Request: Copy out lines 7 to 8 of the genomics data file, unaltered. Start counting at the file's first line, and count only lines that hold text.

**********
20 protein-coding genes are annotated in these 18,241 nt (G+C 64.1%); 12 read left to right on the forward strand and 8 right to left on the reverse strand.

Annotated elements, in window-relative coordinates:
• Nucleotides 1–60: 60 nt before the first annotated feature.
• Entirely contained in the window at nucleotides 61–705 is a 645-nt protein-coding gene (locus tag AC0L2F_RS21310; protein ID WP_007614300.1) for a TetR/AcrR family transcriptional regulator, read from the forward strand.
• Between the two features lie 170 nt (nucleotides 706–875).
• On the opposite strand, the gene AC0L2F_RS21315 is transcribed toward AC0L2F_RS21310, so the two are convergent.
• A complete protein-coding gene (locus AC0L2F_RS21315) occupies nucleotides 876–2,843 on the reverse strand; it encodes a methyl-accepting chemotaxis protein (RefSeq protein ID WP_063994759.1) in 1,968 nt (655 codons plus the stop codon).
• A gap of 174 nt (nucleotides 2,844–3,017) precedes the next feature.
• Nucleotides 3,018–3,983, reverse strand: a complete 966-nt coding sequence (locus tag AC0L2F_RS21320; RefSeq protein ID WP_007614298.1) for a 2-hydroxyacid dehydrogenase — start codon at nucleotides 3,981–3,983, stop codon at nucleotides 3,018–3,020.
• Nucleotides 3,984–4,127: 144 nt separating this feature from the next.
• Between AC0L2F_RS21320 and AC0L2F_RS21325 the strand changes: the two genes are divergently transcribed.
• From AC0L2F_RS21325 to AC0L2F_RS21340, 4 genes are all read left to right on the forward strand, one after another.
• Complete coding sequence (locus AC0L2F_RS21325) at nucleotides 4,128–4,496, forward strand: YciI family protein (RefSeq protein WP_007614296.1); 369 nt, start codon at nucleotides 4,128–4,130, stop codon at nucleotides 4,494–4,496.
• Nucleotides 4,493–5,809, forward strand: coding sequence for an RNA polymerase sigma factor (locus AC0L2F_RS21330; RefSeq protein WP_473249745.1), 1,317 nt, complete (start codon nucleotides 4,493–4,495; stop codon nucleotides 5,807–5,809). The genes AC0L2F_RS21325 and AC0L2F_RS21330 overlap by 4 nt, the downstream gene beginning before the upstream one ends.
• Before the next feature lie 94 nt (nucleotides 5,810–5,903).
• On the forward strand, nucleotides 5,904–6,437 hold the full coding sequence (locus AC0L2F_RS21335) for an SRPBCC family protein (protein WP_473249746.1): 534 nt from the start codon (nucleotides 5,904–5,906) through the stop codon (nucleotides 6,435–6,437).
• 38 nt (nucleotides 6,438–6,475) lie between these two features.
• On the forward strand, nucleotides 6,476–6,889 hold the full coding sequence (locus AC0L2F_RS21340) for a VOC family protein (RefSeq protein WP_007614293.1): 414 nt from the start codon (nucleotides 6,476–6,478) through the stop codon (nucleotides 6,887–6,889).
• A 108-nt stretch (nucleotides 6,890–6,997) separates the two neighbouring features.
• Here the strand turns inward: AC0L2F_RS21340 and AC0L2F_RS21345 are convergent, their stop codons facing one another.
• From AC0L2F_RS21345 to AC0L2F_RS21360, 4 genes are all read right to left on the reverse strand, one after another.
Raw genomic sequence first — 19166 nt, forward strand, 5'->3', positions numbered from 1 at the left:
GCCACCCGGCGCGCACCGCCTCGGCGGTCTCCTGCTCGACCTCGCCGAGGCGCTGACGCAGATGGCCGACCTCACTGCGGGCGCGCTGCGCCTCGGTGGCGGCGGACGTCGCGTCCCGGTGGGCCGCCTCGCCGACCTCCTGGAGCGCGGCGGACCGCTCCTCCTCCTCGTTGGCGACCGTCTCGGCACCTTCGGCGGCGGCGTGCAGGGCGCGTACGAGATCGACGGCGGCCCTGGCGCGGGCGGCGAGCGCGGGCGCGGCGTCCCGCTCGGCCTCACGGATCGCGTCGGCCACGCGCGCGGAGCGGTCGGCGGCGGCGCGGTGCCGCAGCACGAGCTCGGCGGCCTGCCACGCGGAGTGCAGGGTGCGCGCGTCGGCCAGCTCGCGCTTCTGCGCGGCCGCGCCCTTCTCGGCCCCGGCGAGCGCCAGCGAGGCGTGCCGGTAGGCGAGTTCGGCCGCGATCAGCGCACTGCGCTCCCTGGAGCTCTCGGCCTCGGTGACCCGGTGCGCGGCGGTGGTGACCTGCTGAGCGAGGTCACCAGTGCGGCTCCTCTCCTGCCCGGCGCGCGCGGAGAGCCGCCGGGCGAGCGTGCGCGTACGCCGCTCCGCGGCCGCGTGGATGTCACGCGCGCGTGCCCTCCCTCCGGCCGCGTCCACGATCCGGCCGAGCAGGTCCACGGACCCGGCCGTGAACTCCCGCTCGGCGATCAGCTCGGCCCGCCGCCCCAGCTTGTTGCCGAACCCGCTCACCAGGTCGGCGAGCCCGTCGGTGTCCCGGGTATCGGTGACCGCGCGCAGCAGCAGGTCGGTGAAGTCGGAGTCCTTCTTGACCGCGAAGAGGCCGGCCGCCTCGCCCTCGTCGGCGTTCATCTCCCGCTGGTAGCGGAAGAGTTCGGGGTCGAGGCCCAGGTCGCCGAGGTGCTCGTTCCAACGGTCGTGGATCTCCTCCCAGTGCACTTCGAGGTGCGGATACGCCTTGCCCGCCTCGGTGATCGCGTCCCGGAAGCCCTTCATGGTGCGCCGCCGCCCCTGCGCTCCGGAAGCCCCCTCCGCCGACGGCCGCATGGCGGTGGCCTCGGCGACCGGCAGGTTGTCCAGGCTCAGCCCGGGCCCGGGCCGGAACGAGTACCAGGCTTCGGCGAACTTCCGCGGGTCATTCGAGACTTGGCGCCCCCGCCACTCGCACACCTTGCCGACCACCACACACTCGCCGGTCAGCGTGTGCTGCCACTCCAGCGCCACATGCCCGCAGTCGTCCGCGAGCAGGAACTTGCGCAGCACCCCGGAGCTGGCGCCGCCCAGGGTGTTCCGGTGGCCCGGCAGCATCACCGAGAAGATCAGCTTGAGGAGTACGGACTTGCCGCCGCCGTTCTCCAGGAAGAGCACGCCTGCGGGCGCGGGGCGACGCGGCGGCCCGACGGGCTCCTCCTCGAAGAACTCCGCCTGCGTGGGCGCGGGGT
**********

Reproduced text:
• A complete protein-coding gene (locus AC0L2F_RS21315) occupies nucleotides 876–2,843 on the reverse strand; it encodes a methyl-accepting chemotaxis protein (RefSeq protein ID WP_063994759.1) in 1,968 nt (655 codons plus the stop codon).
• A gap of 174 nt (nucleotides 2,844–3,017) precedes the next feature.